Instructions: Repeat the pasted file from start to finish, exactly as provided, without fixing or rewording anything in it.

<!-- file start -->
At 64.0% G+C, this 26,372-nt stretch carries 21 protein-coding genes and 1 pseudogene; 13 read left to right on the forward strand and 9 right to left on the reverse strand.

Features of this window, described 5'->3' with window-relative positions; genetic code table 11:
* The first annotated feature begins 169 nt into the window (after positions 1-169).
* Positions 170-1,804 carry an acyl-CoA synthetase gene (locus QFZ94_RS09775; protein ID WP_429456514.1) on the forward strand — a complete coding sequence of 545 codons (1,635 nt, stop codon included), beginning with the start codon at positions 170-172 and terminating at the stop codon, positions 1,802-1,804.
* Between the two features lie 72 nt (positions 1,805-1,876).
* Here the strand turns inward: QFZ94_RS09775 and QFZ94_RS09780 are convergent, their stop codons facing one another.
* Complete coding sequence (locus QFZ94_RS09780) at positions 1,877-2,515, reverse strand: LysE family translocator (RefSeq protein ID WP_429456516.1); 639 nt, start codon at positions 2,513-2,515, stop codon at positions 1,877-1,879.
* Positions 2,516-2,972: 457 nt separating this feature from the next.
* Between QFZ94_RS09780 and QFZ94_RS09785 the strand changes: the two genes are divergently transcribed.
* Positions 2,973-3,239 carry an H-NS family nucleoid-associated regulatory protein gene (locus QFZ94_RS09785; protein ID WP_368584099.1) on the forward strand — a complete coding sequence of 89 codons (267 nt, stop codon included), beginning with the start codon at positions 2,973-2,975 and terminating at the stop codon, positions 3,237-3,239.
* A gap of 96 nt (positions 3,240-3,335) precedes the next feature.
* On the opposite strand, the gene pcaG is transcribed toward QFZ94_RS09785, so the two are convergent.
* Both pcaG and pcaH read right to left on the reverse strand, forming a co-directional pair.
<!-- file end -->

At 64.0% G+C, this 26,372-nt stretch carries 21 protein-coding genes and 1 pseudogene; 13 read left to right on the forward strand and 9 right to left on the reverse strand.

Features of this window, described 5'->3' with window-relative positions; genetic code table 11:
* The first annotated feature begins 169 nt into the window (after positions 1-169).
* Positions 170-1,804 carry an acyl-CoA synthetase gene (locus QFZ94_RS09775; protein ID WP_429456514.1) on the forward strand — a complete coding sequence of 545 codons (1,635 nt, stop codon included), beginning with the start codon at positions 170-172 and terminating at the stop codon, positions 1,802-1,804.
* Between the two features lie 72 nt (positions 1,805-1,876).
* Here the strand turns inward: QFZ94_RS09775 and QFZ94_RS09780 are convergent, their stop codons facing one another.
* Complete coding sequence (locus QFZ94_RS09780) at positions 1,877-2,515, reverse strand: LysE family translocator (RefSeq protein ID WP_429456516.1); 639 nt, start codon at positions 2,513-2,515, stop codon at positions 1,877-1,879.
* Positions 2,516-2,972: 457 nt separating this feature from the next.
* Between QFZ94_RS09780 and QFZ94_RS09785 the strand changes: the two genes are divergently transcribed.
* Positions 2,973-3,239 carry an H-NS family nucleoid-associated regulatory protein gene (locus QFZ94_RS09785; protein ID WP_368584099.1) on the forward strand — a complete coding sequence of 89 codons (267 nt, stop codon included), beginning with the start codon at positions 2,973-2,975 and terminating at the stop codon, positions 3,237-3,239.
* A gap of 96 nt (positions 3,240-3,335) precedes the next feature.
* On the opposite strand, the gene pcaG is transcribed toward QFZ94_RS09785, so the two are convergent.
* Both pcaG and pcaH read right to left on the reverse strand, forming a co-directional pair.